Social Question

Hypocrisy_Central's avatar

Did the middle class create outsourcing by accident?

Asked by Hypocrisy_Central (26829points) August 22nd, 2010

I was having a discussion about outsourcing with family members as to what caused it. But hasn’t the middle and lower class de factoly caused it? People who work low end jobs who want to stretch every buck and shop discount and big box department store sending jobs overseas? I mean if they can’t afford or simply don’t want to spend more then $22 for a pair of jeans or get a 40in flat screen for $985.99 how can jobs not go over seas? At wages Americans are willing to work at if those items were made state side they would cost more than the bulk of America would want to pay. Either they would have to do with out or have really cheap crappy items. How could a state side company make quality goods with a workforce that more than likely be unionized and not work for a wage that would allow a company to make a quality 40in flat screen for $985.99 etc and still turn enough profit not to go belly up?

Observing members: 0 Composing members: 0

11 Answers

LuckyGuy's avatar

Sadly it seems consumers are like sheep. If you build it, they will buy. Why do we think we “need” a 40 or 50 in TV. Because it is advertised on TV, magazines, newspaper, internet. “Gotta’ get me some o’ dat!”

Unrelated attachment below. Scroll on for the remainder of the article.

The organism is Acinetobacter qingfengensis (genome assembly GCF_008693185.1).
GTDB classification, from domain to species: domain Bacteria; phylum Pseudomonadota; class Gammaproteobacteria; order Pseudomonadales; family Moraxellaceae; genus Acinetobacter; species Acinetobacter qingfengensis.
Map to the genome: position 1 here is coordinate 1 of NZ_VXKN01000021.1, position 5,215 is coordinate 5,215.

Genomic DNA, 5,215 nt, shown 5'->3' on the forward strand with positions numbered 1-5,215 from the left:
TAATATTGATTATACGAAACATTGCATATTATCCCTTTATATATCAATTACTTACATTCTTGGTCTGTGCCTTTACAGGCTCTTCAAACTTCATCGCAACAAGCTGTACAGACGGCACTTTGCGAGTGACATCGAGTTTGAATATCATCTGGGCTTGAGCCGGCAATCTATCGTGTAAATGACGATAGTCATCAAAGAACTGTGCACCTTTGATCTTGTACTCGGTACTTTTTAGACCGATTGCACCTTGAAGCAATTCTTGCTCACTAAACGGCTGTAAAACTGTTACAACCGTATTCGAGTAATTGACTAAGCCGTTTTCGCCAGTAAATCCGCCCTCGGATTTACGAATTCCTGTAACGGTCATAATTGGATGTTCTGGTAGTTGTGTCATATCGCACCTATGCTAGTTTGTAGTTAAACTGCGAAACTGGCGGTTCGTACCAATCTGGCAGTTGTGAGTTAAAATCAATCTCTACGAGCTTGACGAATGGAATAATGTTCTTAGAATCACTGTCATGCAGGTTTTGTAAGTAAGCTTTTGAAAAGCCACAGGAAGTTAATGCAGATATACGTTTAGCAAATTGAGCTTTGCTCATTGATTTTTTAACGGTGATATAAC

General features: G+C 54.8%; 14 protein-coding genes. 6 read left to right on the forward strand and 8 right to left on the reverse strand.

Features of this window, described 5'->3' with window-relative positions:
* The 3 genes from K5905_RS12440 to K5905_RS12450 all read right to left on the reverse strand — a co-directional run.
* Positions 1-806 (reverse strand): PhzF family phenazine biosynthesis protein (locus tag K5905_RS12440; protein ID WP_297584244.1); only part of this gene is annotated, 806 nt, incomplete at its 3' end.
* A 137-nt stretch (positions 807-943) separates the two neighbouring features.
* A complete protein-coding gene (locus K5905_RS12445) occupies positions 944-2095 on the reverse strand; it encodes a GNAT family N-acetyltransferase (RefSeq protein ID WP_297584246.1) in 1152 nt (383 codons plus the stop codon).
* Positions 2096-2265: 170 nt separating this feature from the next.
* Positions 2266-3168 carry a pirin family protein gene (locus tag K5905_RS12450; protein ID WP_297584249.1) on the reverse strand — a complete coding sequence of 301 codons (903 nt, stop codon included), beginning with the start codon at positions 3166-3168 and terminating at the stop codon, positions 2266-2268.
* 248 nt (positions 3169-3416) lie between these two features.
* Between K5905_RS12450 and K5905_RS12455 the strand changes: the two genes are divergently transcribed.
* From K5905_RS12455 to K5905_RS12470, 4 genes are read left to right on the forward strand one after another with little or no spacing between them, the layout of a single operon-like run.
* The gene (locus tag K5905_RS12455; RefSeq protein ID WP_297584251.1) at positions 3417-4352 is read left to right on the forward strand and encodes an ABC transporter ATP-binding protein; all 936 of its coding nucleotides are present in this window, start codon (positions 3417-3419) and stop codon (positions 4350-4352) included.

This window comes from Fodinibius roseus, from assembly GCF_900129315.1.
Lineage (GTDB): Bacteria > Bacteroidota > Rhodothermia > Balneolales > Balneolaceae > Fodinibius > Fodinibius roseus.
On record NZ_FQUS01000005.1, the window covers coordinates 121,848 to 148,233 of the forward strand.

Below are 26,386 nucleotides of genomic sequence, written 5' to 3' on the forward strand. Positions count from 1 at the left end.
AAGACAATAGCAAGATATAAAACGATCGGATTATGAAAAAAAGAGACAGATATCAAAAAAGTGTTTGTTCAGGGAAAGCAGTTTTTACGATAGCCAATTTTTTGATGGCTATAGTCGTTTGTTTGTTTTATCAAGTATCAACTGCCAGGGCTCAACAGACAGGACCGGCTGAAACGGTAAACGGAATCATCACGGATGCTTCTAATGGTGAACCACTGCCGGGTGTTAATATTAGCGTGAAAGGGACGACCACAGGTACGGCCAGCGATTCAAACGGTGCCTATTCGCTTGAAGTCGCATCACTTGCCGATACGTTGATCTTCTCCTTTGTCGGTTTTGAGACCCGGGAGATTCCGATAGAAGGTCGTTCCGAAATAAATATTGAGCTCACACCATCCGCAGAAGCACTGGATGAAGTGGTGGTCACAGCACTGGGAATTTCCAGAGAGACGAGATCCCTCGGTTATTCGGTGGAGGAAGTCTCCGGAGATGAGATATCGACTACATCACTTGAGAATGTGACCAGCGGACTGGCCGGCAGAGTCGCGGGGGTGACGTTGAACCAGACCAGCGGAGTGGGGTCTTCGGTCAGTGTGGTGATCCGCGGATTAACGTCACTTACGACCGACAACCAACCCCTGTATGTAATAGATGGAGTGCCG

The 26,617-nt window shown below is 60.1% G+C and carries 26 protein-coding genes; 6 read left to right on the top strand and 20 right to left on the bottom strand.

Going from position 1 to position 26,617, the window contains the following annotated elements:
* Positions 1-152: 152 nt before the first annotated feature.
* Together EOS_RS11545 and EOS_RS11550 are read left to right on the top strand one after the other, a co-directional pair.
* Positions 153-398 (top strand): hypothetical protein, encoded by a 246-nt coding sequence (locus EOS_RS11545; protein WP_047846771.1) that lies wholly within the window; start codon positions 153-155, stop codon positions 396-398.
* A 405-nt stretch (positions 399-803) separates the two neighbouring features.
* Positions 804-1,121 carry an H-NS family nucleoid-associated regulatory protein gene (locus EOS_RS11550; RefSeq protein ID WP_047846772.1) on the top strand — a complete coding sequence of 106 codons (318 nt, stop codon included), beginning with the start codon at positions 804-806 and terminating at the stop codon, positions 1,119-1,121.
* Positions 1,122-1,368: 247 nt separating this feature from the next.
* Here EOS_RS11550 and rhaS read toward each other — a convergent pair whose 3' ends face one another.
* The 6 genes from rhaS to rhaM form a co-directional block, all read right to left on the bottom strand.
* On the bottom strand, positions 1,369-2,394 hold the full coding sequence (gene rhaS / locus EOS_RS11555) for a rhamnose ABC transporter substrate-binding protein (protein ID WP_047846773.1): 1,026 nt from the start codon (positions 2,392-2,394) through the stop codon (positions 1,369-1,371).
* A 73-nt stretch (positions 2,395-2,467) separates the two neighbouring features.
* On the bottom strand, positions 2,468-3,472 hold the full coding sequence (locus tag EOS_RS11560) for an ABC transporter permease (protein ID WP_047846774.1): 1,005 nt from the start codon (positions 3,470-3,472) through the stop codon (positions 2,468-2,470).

The Chinese factories are built with lots of government support – something taxpayers and Republicans vehemently oppose (unless it is funding their particular cause).
Technology has reduced the need for labor significantly and products can be made in the US at reasonable cost. But, the US corporations cannot compete on an equal footing when: 1)top dogs get as much salary as 1000 employees, 2)government does not help fight the battle when a heavily financed foreign company attacks the market, and 3)when environmental and labor laws are not evenly matched.

Consumers have the last say and can influence policy. But as China has already proven Americans have no loyalty and are willing to sell our neighbors out just to save a few bucks.

The day WalMart decides to sell a cheap Chinese made car in their stores, 50% of all the Chinese nationals you see, every grad student, every professor, every Chinese restaurant owner and his family, etc. will line up to buy them No matter how bad they are. There will be no complaints even if the wheels fall off. Right or wrong that shows loyalty and long term thinking. Something most Americans sadly lack.

I figure if the product is “Made in China”, I don’t need it. A spit in the ocean, I know, but that is my vote.

Mephistopheles's avatar

Not sure if I entirely agree with @worriedguy. For one, the US government heavily subsidises certain sectors of the economy, such as defence and agriculture, and it’s in those areas that America really excels in the global market. It’s not that the feds won’t subsidise business – it’s that they won’t subsidise the right businesses.

Secondly, the relative wealth of American CEOs is neither here nor there. The wage of the (wo)man on top shouldn’t dramatically affect a company’s economic competitiveness. You’ll find stupidly rich people in every country.

I think there are several reasons as to why China has overtaken the USA as the factory of the world: